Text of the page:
Dame Alice fled the country using a secret underground tunnel which some believe are still below the medieval city. ” (Mick Minogue’s web page).

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Pro-palestinian slogan in Derry

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© RicardMN Photography

Detail of a pro-Palestinian slogan painted on the iconic landmark, Free Derry Corner, in the nationalist Bogside, Derry (Londonderry), Northern Ireland, United Kingdom. July 2014.

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Watch The Throne

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© RicardMN Photography

Old armchair and graffiti in an abandoned farm. 

‘Watch the Throne’ is a collaborative studio album by American rappers Jay-Z and Kanye West, released on August 8, 2011, by Roc-A-Fella Records, Roc Nation, and Def Jam Recordings. 
Jay-Z and West promoted the album with the Watch the Throne Tour that spanned October 2011 to June 2012 and became the highest grossing hip-hop concert tour in history. 

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Big Pun

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© RicardMN Photography

Graffiti memorial to rapper Big Pun in The Bronx, New York, USA. 

Christopher Lee Rios (November 10, 1971 – February 7, 2000), better known by his stage name Big Pun (short for Big Punisher), was an American rapper and actor of Puerto Rican background. Big Pun emerged from the underground hip hop scene in The Bronx borough of New York City, in the late 1990s. He first appeared on albums from The Beatnuts, on the track “Off the Books” in 1997, and on Fat Joe’s second album Jealous One’s Envy in 1995, prior to signing to Loud Records as a solo artist. Pun’s lyrics are notable for technical efficiency, having minimal pauses to take a breath, heavy use of alliteration as well as internal and multi-syllabic rhyming schemes.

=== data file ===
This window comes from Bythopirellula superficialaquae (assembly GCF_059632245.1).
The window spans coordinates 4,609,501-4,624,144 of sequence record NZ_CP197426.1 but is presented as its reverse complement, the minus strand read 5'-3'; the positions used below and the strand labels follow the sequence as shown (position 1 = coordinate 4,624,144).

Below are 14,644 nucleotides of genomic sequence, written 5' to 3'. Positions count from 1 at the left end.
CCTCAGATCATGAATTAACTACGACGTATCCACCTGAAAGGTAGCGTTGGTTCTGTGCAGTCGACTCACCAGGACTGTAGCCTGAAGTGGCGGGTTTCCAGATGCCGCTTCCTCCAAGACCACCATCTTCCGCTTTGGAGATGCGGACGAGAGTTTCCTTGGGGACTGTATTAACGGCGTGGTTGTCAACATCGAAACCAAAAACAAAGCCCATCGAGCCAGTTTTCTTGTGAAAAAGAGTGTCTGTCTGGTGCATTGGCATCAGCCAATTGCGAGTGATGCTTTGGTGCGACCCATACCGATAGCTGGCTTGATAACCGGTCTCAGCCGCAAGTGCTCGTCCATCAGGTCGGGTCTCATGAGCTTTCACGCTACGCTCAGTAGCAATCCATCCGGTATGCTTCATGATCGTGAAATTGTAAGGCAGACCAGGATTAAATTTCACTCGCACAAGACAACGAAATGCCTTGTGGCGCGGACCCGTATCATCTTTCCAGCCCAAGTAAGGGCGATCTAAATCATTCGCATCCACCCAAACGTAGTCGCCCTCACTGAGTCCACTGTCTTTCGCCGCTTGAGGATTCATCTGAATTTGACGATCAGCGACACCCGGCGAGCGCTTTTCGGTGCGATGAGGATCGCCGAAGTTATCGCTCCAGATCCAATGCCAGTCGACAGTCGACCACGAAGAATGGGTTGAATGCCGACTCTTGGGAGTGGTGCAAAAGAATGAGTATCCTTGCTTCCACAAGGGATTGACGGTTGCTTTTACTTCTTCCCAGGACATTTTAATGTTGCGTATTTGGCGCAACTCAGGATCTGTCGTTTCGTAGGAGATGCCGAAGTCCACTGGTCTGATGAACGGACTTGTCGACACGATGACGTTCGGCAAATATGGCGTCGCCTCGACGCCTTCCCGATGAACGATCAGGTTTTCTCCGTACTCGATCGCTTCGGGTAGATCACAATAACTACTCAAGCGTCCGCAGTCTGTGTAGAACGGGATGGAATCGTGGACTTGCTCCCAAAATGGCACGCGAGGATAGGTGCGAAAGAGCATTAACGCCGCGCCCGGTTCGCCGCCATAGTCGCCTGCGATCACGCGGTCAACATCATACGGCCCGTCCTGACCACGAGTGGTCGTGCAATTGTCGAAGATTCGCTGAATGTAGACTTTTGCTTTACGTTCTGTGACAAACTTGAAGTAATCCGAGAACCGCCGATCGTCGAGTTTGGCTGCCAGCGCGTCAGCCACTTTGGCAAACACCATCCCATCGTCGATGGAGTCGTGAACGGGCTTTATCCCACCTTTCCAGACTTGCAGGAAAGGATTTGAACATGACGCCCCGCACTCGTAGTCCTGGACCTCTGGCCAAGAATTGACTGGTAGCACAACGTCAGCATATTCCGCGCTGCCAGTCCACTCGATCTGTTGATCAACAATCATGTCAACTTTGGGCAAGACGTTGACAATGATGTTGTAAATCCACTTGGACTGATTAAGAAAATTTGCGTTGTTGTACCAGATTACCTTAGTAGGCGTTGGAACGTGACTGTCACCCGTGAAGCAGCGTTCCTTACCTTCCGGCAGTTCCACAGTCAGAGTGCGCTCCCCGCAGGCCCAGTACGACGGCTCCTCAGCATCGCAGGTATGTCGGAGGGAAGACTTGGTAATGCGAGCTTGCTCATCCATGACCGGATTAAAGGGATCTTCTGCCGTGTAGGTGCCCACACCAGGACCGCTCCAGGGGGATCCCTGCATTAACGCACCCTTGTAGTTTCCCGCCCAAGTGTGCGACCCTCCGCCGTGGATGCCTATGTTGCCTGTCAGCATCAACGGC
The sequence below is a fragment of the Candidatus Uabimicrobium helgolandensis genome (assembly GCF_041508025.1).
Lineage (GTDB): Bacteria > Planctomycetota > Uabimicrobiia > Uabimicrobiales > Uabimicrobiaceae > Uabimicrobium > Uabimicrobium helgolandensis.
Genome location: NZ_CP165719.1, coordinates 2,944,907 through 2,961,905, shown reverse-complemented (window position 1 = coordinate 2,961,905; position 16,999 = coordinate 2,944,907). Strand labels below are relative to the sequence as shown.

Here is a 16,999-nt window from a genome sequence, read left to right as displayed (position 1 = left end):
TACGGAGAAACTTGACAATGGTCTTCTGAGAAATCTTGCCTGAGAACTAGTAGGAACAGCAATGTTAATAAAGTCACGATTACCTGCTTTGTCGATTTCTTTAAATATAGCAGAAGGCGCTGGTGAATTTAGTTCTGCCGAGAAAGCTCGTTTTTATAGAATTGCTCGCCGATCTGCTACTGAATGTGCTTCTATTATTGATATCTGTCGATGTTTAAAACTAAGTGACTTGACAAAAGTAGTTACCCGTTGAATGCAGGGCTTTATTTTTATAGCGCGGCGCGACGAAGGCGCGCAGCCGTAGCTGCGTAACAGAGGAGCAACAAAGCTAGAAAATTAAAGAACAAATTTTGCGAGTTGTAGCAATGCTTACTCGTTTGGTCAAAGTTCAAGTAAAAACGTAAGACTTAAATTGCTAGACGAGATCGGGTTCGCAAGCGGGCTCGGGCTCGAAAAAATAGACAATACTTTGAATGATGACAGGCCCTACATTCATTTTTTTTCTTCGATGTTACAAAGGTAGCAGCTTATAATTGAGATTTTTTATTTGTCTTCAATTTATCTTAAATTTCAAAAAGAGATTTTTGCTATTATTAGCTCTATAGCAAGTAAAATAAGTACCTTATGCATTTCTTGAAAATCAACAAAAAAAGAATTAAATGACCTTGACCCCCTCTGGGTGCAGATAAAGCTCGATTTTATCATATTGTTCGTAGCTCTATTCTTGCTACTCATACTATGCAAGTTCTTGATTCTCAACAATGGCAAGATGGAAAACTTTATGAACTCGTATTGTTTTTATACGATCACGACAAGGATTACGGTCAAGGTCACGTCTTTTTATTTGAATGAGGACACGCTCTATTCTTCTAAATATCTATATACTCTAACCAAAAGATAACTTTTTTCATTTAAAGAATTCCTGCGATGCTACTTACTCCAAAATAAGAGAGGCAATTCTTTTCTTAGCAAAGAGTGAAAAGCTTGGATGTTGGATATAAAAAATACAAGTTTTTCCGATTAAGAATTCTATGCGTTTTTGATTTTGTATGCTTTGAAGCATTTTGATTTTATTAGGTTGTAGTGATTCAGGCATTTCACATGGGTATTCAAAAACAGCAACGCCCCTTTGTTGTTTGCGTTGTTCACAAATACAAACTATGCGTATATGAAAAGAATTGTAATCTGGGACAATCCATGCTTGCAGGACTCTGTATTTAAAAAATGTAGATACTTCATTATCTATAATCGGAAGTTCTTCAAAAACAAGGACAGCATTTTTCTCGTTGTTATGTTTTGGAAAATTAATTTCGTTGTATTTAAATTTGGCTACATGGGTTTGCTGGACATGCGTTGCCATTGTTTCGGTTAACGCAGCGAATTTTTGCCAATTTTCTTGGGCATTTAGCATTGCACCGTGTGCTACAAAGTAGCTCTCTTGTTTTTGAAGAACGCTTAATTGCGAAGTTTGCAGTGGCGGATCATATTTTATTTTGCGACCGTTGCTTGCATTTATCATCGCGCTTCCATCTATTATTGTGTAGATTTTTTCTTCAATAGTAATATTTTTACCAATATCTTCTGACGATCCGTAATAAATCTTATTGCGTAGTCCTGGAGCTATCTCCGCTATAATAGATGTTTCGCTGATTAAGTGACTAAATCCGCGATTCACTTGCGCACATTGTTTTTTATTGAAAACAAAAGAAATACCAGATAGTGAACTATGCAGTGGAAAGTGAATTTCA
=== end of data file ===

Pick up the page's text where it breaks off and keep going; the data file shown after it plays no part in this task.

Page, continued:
About.com ranked him #25 on its list of the 50 Greatest MCs of Our Time (1987–2007), while MTV2 ranked him #11 on its list of the “22 Greatest MCs.” In 2012, The Source ranked him #19 on their list of the Top 50 Lyricists of All Time. An article from The Rolling Stones Magazine states, “Pun embodied all of the traits of a master wordsmith: melody, a unique flow, an unforgettable voice, humor, and lyrics that made other MCs go back to their black and white composition notebooks.”